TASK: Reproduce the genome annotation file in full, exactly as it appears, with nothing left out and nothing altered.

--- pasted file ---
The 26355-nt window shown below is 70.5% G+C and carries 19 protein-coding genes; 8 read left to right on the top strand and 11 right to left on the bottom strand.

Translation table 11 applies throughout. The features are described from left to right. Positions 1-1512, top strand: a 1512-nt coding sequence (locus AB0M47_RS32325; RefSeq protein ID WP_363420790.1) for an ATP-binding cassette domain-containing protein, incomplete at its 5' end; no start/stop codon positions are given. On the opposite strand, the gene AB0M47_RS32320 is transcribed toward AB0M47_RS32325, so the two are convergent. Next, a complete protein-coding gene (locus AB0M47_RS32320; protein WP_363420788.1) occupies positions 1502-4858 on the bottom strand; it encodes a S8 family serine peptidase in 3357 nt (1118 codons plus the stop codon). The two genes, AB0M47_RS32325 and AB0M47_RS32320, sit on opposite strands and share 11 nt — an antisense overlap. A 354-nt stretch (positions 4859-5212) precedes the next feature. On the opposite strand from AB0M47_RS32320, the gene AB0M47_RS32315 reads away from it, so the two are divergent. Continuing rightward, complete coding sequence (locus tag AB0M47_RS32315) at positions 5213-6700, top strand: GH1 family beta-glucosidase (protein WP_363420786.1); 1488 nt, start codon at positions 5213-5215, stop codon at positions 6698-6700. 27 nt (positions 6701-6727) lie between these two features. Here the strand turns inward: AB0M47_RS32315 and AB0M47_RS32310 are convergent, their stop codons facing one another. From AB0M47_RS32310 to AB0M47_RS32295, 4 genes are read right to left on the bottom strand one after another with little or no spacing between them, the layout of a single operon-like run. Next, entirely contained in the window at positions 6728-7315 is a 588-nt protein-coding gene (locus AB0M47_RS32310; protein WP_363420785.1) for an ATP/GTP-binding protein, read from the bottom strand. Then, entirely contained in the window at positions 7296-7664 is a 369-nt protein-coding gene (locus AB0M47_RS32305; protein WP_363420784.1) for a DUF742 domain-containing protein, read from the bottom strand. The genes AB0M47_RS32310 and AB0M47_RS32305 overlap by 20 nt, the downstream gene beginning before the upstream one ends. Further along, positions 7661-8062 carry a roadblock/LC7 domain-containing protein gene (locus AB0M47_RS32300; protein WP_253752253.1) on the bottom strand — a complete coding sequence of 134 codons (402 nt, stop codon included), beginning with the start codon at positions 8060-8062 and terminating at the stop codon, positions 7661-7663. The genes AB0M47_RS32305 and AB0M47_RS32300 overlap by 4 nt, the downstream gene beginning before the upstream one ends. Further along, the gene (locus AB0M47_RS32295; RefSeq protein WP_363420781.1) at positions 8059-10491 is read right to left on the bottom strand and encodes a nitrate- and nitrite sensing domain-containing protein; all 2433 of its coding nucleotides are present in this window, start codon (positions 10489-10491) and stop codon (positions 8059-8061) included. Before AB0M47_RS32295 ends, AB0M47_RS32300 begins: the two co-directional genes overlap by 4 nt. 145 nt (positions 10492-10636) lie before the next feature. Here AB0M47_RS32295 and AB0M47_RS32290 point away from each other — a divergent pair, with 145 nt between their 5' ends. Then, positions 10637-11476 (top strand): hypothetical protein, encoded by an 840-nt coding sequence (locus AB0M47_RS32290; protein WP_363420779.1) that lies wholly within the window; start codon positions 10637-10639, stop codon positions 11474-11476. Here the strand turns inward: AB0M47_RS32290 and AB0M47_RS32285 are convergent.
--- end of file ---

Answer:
The 26355-nt window shown below is 70.5% G+C and carries 19 protein-coding genes; 8 read left to right on the top strand and 11 right to left on the bottom strand.

Translation table 11 applies throughout. The features are described from left to right. Positions 1-1512, top strand: a 1512-nt coding sequence (locus AB0M47_RS32325; RefSeq protein ID WP_363420790.1) for an ATP-binding cassette domain-containing protein, incomplete at its 5' end; no start/stop codon positions are given. On the opposite strand, the gene AB0M47_RS32320 is transcribed toward AB0M47_RS32325, so the two are convergent. Next, a complete protein-coding gene (locus AB0M47_RS32320; protein WP_363420788.1) occupies positions 1502-4858 on the bottom strand; it encodes a S8 family serine peptidase in 3357 nt (1118 codons plus the stop codon). The two genes, AB0M47_RS32325 and AB0M47_RS32320, sit on opposite strands and share 11 nt — an antisense overlap. A 354-nt stretch (positions 4859-5212) precedes the next feature. On the opposite strand from AB0M47_RS32320, the gene AB0M47_RS32315 reads away from it, so the two are divergent. Continuing rightward, complete coding sequence (locus tag AB0M47_RS32315) at positions 5213-6700, top strand: GH1 family beta-glucosidase (protein WP_363420786.1); 1488 nt, start codon at positions 5213-5215, stop codon at positions 6698-6700. 27 nt (positions 6701-6727) lie between these two features. Here the strand turns inward: AB0M47_RS32315 and AB0M47_RS32310 are convergent, their stop codons facing one another. From AB0M47_RS32310 to AB0M47_RS32295, 4 genes are read right to left on the bottom strand one after another with little or no spacing between them, the layout of a single operon-like run. Next, entirely contained in the window at positions 6728-7315 is a 588-nt protein-coding gene (locus AB0M47_RS32310; protein WP_363420785.1) for an ATP/GTP-binding protein, read from the bottom strand. Then, entirely contained in the window at positions 7296-7664 is a 369-nt protein-coding gene (locus AB0M47_RS32305; protein WP_363420784.1) for a DUF742 domain-containing protein, read from the bottom strand. The genes AB0M47_RS32310 and AB0M47_RS32305 overlap by 20 nt, the downstream gene beginning before the upstream one ends. Further along, positions 7661-8062 carry a roadblock/LC7 domain-containing protein gene (locus AB0M47_RS32300; protein WP_253752253.1) on the bottom strand — a complete coding sequence of 134 codons (402 nt, stop codon included), beginning with the start codon at positions 8060-8062 and terminating at the stop codon, positions 7661-7663. The genes AB0M47_RS32305 and AB0M47_RS32300 overlap by 4 nt, the downstream gene beginning before the upstream one ends. Further along, the gene (locus AB0M47_RS32295; RefSeq protein WP_363420781.1) at positions 8059-10491 is read right to left on the bottom strand and encodes a nitrate- and nitrite sensing domain-containing protein; all 2433 of its coding nucleotides are present in this window, start codon (positions 10489-10491) and stop codon (positions 8059-8061) included. Before AB0M47_RS32295 ends, AB0M47_RS32300 begins: the two co-directional genes overlap by 4 nt. 145 nt (positions 10492-10636) lie before the next feature. Here AB0M47_RS32295 and AB0M47_RS32290 point away from each other — a divergent pair, with 145 nt between their 5' ends. Then, positions 10637-11476 (top strand): hypothetical protein, encoded by an 840-nt coding sequence (locus AB0M47_RS32290; protein WP_363420779.1) that lies wholly within the window; start codon positions 10637-10639, stop codon positions 11474-11476. Here the strand turns inward: AB0M47_RS32290 and AB0M47_RS32285 are convergent.